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Dick Ellis Blog:
4/5/2022
Please connect with this link to read all of On Wisconsin Outdoors reporting on the wolf issue over 2021/22.  We will continue our work and our commitment to bring you nothing but the truth to the best of our ability. To have a PDF of our work e-mailed directly to you, please e-mail us at ellis@onwisconsinoutdoors.com. You are welcome to share this link or our PDF with anyone concerned with wolf management in Wisconsin or the future of ...
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Wisconsin DNR Announces February Wolf Harvest Season

MADISON, Wis. – The Wisconsin Department of Natural Resources (DNR) announced Monday that a wolf harvest season will take place Feb. 22-28, 2021. 

All hunters and trappers interested in obtaining a wolf harvest permit or preference point must apply beginning at 12:01 a.m. Tuesday, Feb. 16. The application period will close at 11:59 p.m. on Saturday, Feb. 20. Customers may apply through their Go Wild account or by visiting a participating license agent. The application permit fee is $10 plus $49 ($251 non-resident) for a wolf license if selected.

The department will post application results to each applicant’s Go Wild account the morning of Monday, Feb. 22. Customers may commence the harvest season once they secure their license and carcass/pelt tag.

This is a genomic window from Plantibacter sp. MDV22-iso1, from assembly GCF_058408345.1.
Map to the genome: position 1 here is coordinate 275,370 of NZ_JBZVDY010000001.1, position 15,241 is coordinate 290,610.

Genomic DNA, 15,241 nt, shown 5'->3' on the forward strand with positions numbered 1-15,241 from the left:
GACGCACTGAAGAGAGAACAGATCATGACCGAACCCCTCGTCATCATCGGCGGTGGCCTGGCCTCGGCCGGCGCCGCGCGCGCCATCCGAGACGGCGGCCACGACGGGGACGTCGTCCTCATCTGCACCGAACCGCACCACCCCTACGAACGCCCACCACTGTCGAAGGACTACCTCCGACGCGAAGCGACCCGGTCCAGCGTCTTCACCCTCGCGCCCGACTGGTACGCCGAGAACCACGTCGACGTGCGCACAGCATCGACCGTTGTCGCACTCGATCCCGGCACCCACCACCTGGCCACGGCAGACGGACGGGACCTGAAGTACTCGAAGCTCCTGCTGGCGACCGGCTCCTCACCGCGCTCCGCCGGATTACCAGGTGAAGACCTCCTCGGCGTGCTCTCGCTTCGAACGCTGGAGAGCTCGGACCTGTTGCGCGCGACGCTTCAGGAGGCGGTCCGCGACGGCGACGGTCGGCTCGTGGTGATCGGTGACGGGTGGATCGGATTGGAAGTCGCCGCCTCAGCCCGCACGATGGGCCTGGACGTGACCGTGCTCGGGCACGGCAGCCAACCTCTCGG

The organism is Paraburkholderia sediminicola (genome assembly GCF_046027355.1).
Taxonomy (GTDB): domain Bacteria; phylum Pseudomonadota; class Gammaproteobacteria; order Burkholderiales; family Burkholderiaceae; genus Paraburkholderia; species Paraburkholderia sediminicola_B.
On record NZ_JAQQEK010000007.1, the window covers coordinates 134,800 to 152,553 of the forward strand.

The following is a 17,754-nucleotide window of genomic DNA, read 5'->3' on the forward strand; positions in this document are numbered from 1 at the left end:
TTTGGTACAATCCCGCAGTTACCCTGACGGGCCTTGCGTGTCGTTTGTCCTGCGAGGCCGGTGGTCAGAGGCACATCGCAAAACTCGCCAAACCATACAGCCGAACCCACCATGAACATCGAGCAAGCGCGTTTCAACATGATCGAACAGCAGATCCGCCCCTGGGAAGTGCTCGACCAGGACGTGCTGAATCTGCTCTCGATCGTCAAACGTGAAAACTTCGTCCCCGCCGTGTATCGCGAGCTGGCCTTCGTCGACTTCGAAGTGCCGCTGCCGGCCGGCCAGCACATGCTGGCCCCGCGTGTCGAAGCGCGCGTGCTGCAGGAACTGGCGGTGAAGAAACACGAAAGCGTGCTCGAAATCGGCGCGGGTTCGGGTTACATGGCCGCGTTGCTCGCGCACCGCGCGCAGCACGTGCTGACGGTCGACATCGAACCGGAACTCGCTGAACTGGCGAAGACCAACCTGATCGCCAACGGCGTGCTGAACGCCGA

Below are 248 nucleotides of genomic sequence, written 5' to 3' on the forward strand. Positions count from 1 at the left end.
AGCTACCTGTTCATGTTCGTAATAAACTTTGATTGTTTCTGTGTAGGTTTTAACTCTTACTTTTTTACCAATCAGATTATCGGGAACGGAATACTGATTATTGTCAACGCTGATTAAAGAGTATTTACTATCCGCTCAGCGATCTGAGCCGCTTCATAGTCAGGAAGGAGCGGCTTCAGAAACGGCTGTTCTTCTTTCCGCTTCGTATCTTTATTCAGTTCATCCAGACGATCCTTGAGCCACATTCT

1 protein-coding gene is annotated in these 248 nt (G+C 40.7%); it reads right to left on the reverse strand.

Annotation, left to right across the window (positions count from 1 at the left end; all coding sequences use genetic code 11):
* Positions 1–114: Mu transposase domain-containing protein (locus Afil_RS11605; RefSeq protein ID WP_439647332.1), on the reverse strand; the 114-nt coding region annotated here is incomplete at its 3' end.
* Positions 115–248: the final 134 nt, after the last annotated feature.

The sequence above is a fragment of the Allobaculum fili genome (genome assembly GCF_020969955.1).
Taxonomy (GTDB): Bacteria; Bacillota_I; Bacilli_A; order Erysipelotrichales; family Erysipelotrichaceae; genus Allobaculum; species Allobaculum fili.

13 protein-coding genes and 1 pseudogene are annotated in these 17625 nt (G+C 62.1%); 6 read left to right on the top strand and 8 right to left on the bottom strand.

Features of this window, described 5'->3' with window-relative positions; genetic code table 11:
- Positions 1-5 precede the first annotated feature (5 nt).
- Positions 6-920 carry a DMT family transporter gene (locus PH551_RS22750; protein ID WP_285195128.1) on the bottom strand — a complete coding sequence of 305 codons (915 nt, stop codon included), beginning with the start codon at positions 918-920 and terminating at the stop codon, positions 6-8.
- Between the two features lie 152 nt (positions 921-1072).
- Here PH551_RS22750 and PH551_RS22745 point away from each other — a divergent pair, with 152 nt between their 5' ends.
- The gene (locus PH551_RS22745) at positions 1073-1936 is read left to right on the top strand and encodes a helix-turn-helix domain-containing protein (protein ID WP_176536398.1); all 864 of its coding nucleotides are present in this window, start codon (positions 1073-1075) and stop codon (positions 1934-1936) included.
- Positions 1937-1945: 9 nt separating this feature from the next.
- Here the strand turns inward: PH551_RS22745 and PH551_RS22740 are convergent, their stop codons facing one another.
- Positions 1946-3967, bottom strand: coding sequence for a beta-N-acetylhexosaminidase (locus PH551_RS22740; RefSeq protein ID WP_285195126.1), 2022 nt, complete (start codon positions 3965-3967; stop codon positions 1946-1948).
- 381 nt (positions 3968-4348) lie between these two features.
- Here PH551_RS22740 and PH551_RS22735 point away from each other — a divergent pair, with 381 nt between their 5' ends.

The DNR will post the updated rules and regulations for the February 2021 wolf harvest season on the wolf hunting and trapping webpage no later than Friday, Feb. 19. Printed copies will not be available in time for the February wolf harvest season.

Customers interested in applying for a harvest permit or preference point should note that the Go Wild website will be down for previously scheduled maintenance 2-6 a.m. Saturday, Feb. 20.

During the Natural Resources Board Special Meeting on Feb. 15, the board unanimously voted for a harvest quota of 200 wolves outside reservation lands.

The department's approved quota considered 2020 wolf population data, population response to previous harvest seasons, scientific literature, and population model projections. The proposed quota objective is to allow for a sustainable harvest that neither increases nor decreases the state's wolf population.  

Before any licenses are issued, the department will take steps to honor the Ojibwe Tribes’ right to declare up to half of the harvestable surplus in the Ceded Territory, per the Tribes’ treaty rights and court rulings.

The U.S. Fish and Wildlife Service removed gray wolves from the federal endangered species list on Jan. 4, 2021, returning management authority to the lower 48 states and tribes. The Wisconsin DNR has successfully managed gray wolves for decades and will continue to do so under our state's laws and the best science available.

The DNR will continue to plan for a wolf harvest season to open on Nov. 6, 2021, while simultaneously working towards completing a 10-year wolf management plan to guide management decisions beginning in 2022.

For more on wolves in Wisconsin, visit the DNR website for additional information on wolf hunting and trappingwolf management and wolf conflict abatement.